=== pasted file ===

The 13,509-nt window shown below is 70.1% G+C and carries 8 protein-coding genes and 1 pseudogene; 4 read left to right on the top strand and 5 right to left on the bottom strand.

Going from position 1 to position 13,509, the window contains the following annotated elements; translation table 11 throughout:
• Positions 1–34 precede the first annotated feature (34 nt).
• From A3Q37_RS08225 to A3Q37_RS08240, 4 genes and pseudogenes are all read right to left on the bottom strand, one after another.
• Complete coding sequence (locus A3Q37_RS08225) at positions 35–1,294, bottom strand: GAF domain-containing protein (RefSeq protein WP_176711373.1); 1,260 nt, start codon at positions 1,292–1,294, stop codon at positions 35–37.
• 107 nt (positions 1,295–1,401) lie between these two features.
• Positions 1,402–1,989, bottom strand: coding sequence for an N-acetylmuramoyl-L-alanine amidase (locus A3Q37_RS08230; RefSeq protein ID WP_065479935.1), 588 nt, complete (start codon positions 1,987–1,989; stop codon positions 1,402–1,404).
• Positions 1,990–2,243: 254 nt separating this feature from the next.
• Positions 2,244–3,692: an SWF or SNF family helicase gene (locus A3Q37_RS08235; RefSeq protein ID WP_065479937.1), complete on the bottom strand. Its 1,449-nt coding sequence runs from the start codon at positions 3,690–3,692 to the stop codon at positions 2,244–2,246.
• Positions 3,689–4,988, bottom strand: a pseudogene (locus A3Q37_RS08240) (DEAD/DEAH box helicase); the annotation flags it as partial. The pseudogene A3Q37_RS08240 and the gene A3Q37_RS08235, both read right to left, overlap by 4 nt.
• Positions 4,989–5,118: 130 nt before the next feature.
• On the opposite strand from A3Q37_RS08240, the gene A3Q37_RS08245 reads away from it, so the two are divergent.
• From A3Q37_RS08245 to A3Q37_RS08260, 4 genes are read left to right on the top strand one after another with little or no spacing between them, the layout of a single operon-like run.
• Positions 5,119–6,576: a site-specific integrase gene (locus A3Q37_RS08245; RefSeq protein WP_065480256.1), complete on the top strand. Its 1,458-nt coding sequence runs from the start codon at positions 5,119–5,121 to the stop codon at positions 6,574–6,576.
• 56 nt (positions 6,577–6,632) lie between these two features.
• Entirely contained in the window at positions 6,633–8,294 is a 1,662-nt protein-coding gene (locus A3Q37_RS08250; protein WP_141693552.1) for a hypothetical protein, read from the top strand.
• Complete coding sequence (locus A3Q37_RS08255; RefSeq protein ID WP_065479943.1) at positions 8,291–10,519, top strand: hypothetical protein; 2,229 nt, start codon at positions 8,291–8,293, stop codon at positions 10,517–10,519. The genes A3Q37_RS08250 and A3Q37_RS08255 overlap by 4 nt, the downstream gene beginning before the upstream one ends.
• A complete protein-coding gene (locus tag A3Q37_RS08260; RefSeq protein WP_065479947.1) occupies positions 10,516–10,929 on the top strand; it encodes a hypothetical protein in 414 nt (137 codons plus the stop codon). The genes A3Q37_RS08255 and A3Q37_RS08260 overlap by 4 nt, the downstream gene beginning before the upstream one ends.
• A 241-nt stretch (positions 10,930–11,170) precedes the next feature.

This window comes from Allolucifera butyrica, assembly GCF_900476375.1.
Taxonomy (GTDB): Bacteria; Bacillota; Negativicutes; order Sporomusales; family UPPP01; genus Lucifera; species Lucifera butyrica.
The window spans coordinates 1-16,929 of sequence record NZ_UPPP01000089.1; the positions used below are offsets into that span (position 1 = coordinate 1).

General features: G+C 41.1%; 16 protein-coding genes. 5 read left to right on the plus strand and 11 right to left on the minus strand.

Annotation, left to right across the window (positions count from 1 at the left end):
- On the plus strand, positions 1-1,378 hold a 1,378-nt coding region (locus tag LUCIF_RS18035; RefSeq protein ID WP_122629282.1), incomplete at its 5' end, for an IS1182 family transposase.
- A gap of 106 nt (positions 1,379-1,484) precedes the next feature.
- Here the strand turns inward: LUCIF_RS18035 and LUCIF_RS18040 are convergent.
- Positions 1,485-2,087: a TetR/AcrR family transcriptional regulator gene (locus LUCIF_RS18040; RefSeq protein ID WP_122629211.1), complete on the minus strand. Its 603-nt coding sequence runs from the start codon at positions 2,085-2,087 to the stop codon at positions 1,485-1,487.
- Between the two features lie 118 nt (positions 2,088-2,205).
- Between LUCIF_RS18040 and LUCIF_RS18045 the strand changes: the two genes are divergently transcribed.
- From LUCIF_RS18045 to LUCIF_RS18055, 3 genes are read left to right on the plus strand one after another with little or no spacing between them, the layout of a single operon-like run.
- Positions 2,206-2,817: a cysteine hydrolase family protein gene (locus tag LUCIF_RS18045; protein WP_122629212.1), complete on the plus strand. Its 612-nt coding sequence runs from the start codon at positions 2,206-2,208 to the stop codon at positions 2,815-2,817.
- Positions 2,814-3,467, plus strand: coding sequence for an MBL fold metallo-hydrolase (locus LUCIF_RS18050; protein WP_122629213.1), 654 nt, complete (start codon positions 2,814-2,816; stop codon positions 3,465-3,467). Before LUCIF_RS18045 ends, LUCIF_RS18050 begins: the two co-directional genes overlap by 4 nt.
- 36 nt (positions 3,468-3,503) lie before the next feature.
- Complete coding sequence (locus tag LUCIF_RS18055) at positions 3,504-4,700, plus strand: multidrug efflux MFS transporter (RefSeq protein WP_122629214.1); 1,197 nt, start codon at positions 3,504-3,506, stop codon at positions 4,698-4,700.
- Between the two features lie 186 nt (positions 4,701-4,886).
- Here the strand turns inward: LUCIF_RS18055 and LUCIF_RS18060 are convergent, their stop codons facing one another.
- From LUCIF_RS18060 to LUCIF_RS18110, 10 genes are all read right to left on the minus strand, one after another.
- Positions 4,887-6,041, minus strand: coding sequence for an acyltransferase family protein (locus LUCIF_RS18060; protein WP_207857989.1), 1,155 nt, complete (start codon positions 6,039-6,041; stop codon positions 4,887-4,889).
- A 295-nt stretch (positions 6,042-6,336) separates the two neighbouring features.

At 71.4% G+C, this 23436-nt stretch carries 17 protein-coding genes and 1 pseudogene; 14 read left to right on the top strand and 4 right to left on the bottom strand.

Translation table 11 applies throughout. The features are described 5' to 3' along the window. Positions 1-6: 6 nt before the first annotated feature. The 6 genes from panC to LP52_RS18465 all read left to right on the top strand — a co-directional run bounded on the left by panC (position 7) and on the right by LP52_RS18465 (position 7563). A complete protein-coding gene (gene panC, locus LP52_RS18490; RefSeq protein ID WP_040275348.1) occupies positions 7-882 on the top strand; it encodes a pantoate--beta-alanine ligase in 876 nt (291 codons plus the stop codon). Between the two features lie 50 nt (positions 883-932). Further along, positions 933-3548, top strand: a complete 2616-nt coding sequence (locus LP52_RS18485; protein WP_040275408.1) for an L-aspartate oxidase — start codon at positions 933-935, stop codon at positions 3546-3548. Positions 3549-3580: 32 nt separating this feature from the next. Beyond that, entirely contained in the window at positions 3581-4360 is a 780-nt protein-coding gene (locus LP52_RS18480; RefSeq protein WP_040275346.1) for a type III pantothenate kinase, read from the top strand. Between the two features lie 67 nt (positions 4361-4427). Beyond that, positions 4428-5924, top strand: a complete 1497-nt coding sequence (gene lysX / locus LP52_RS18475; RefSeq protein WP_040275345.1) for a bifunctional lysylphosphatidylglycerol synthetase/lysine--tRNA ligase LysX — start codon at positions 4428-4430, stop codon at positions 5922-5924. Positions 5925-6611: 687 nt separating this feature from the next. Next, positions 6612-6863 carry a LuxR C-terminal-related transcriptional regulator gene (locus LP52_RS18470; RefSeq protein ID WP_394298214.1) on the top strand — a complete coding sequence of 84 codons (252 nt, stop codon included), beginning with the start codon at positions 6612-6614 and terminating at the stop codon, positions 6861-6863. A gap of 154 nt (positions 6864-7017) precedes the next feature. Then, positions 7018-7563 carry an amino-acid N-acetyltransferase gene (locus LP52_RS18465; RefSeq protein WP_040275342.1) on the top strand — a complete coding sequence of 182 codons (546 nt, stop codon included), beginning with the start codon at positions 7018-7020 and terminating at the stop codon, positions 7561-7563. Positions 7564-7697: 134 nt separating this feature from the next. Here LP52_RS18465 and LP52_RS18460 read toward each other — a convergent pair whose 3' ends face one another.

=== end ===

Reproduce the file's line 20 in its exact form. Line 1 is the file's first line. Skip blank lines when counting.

This window comes from Allolucifera butyrica, assembly GCF_900476375.1.